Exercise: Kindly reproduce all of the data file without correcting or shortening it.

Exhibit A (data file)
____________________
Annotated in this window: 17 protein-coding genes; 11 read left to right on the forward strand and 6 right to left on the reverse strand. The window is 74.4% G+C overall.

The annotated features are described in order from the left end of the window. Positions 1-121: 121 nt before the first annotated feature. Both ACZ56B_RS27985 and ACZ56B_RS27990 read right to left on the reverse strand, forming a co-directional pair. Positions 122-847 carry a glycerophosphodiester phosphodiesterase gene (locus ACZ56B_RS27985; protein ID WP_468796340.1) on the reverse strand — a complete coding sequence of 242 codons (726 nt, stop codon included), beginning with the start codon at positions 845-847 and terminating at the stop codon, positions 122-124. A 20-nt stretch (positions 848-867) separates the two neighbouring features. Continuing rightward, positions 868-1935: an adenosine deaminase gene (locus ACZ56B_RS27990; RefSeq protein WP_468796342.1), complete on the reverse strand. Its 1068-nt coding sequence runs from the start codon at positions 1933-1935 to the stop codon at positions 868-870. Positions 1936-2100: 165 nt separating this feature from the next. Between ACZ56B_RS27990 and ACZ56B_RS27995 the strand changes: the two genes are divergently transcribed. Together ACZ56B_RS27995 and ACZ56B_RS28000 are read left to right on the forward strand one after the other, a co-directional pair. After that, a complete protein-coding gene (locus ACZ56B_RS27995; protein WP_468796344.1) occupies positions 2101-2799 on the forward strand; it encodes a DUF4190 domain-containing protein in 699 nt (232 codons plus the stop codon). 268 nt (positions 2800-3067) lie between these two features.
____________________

Annotated in this window: 17 protein-coding genes; 11 read left to right on the forward strand and 6 right to left on the reverse strand. The window is 74.4% G+C overall.

The annotated features are described in order from the left end of the window. Positions 1-121: 121 nt before the first annotated feature. Both ACZ56B_RS27985 and ACZ56B_RS27990 read right to left on the reverse strand, forming a co-directional pair. Positions 122-847 carry a glycerophosphodiester phosphodiesterase gene (locus ACZ56B_RS27985; protein ID WP_468796340.1) on the reverse strand — a complete coding sequence of 242 codons (726 nt, stop codon included), beginning with the start codon at positions 845-847 and terminating at the stop codon, positions 122-124. A 20-nt stretch (positions 848-867) separates the two neighbouring features. Continuing rightward, positions 868-1935: an adenosine deaminase gene (locus ACZ56B_RS27990; RefSeq protein WP_468796342.1), complete on the reverse strand. Its 1068-nt coding sequence runs from the start codon at positions 1933-1935 to the stop codon at positions 868-870. Positions 1936-2100: 165 nt separating this feature from the next. Between ACZ56B_RS27990 and ACZ56B_RS27995 the strand changes: the two genes are divergently transcribed. Together ACZ56B_RS27995 and ACZ56B_RS28000 are read left to right on the forward strand one after the other, a co-directional pair. After that, a complete protein-coding gene (locus ACZ56B_RS27995; protein WP_468796344.1) occupies positions 2101-2799 on the forward strand; it encodes a DUF4190 domain-containing protein in 699 nt (232 codons plus the stop codon). 268 nt (positions 2800-3067) lie between these two features.